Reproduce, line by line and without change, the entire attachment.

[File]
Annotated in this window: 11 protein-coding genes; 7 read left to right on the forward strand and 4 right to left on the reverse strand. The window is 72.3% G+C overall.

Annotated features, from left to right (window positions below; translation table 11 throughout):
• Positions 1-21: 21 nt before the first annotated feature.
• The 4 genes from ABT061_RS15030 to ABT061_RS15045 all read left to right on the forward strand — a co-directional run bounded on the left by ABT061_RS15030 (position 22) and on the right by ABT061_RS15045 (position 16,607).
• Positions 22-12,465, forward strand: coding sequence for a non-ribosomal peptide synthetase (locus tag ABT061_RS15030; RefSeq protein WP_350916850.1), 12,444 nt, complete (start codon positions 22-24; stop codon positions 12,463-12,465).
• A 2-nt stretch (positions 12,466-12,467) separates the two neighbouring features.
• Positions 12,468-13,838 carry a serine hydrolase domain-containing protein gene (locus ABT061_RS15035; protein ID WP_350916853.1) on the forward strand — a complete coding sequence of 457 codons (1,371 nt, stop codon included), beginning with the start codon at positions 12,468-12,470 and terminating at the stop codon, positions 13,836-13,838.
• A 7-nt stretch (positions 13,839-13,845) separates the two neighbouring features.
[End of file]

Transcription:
Annotated in this window: 11 protein-coding genes; 7 read left to right on the forward strand and 4 right to left on the reverse strand. The window is 72.3% G+C overall.

Annotated features, from left to right (window positions below; translation table 11 throughout):
• Positions 1-21: 21 nt before the first annotated feature.
• The 4 genes from ABT061_RS15030 to ABT061_RS15045 all read left to right on the forward strand — a co-directional run bounded on the left by ABT061_RS15030 (position 22) and on the right by ABT061_RS15045 (position 16,607).
• Positions 22-12,465, forward strand: coding sequence for a non-ribosomal peptide synthetase (locus tag ABT061_RS15030; RefSeq protein WP_350916850.1), 12,444 nt, complete (start codon positions 22-24; stop codon positions 12,463-12,465).
• A 2-nt stretch (positions 12,466-12,467) separates the two neighbouring features.
• Positions 12,468-13,838 carry a serine hydrolase domain-containing protein gene (locus ABT061_RS15035; protein ID WP_350916853.1) on the forward strand — a complete coding sequence of 457 codons (1,371 nt, stop codon included), beginning with the start codon at positions 12,468-12,470 and terminating at the stop codon, positions 13,836-13,838.
• A 7-nt stretch (positions 13,839-13,845) separates the two neighbouring features.